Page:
Position: Home > Introduction


Bioinorganic catalysis



To tackle the current global energy crisis that human being is being confronted with, activation of energy-relevant small molecules, such as N2, O2, H2O, CO2, etc, attracts much attention and becomes a hot topic for a large body of research work. In this regard, nature has developed a wide range of highly efficient catalysts, enzymes, the majority of which contain transition metal centers. Typically, enzymatic reactions are found to proceed with unrivalled efficiency and exhibit remarkable, even exclusive in most cases, regio- and stereo-specificity. Undoubtedly, studies aimed at understanding the underlying mechanisms of such reactions, in particular, pinpointing pivotal features responsible for the found high efficacy and specificity are of fundamental significance. Chemical insights thus obtained can serve as a guide for tuning catalytic activity of available systems and, more importantly, trigger new ideas for designing novel catalysts with tailored properties.


Dissecting reaction mechanisms of small-molecule activation mediated by metalloenzymes and biomimetics has long been the central research topic of our group. Our working philosophy is that the prerequisite to elucidate the reaction mechanism is to analyze the electronic structures of kinetically competent intermediates, usually of fleeting nature, in the catalytic cycle. As such, detailed spectroscopic characterizations are often superior choices than crystallographic analyses, in light of the short lifetime of the species of interest. To do so, electron paramagnetic resonance (EPR), 57Fe Mössbauer, magnetic circular dichroism (MCD), resonance Raman (rR) and infrared (Ir) spectroscopies are widely employed techniques in our group. Our research work first focuses on identifying the characteristic spectroscopic signatures of important intermediates, which allows us to detect such transient species in actual catalytic cycles, and then correlates the electronic structures with the observed catalytic activity.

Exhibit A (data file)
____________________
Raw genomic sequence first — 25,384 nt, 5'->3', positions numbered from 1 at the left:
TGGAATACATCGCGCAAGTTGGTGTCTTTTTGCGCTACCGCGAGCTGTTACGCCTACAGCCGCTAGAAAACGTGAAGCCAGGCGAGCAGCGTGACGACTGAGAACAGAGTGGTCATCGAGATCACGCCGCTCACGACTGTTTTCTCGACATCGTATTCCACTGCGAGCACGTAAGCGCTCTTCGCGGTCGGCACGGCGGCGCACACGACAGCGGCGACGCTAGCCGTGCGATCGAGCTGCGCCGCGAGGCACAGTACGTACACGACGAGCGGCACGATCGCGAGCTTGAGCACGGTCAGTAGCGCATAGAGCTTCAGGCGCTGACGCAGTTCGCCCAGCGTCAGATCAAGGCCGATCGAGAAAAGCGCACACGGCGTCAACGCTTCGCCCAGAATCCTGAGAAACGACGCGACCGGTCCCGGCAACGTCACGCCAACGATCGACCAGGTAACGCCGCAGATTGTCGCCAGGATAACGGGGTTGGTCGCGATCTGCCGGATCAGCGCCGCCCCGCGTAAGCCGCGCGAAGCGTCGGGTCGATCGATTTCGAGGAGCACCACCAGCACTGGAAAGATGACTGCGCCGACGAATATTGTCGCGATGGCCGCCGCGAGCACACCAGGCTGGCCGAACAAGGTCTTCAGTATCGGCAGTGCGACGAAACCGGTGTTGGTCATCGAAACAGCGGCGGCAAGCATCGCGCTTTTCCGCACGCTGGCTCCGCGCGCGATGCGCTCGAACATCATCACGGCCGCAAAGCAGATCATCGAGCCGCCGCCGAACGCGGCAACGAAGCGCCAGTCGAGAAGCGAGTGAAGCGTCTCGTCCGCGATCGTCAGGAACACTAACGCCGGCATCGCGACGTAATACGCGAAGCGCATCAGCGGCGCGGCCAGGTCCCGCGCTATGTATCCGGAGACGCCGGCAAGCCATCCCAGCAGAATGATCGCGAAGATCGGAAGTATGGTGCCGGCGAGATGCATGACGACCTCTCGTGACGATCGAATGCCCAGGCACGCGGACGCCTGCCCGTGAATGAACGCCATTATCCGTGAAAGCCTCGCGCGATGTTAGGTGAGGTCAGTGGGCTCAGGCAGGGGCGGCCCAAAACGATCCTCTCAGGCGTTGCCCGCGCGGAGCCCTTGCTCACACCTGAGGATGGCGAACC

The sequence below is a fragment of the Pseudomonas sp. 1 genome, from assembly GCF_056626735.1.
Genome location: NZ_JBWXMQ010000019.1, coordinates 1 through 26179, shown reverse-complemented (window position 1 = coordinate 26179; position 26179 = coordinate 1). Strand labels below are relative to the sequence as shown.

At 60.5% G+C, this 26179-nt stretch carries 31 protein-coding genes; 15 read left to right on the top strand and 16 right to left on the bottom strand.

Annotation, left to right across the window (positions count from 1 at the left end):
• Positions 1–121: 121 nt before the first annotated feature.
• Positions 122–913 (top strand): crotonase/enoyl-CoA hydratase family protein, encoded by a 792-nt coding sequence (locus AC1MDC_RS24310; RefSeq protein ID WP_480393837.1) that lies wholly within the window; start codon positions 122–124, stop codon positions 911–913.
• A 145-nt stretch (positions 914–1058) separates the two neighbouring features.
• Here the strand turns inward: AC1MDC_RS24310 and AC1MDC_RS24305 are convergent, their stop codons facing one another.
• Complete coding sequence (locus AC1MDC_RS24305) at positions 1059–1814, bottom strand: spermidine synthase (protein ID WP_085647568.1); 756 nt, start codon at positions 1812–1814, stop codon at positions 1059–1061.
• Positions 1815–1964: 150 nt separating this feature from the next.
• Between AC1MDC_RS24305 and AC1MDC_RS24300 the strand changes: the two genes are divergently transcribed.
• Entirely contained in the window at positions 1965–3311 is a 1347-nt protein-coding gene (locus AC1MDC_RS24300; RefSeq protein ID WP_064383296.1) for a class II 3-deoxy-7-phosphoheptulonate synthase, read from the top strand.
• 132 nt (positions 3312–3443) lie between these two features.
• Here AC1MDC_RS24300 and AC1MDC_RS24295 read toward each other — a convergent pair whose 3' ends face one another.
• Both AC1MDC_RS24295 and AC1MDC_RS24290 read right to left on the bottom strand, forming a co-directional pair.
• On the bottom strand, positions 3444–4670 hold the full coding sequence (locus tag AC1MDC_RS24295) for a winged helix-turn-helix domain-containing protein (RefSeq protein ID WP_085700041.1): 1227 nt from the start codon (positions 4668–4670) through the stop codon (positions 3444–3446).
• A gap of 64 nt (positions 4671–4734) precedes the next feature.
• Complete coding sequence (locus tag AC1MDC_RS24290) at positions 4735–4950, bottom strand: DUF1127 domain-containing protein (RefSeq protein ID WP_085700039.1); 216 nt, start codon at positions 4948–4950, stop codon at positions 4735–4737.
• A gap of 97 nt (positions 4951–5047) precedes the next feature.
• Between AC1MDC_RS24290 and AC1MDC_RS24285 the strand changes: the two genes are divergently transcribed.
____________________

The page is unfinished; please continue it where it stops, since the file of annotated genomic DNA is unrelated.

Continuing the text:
To probe the reaction mechanism, we also apply quantum chemical calculations using standard density functional theory (DFT) and highly correlated wavefunction based single- (CCSD(T)) and multi-reference (CASSCF/NEVPT2) approaches. The purpose of carrying out computational studies is not only to predict reliable reaction energies and barrier heights, but also to provide understanding of chemical transformations and ultimately set up the structure-activity relationship of key intermediates. Moreover, highly accurate calculations likely give us hints about what intermediate can be trapped and hence direct our further spectroscopic investigations. In parallel, prediction of spectroscopic parameters by first principle computations can aid in interpreting our experimental data and thus determining the nature of the intermediates.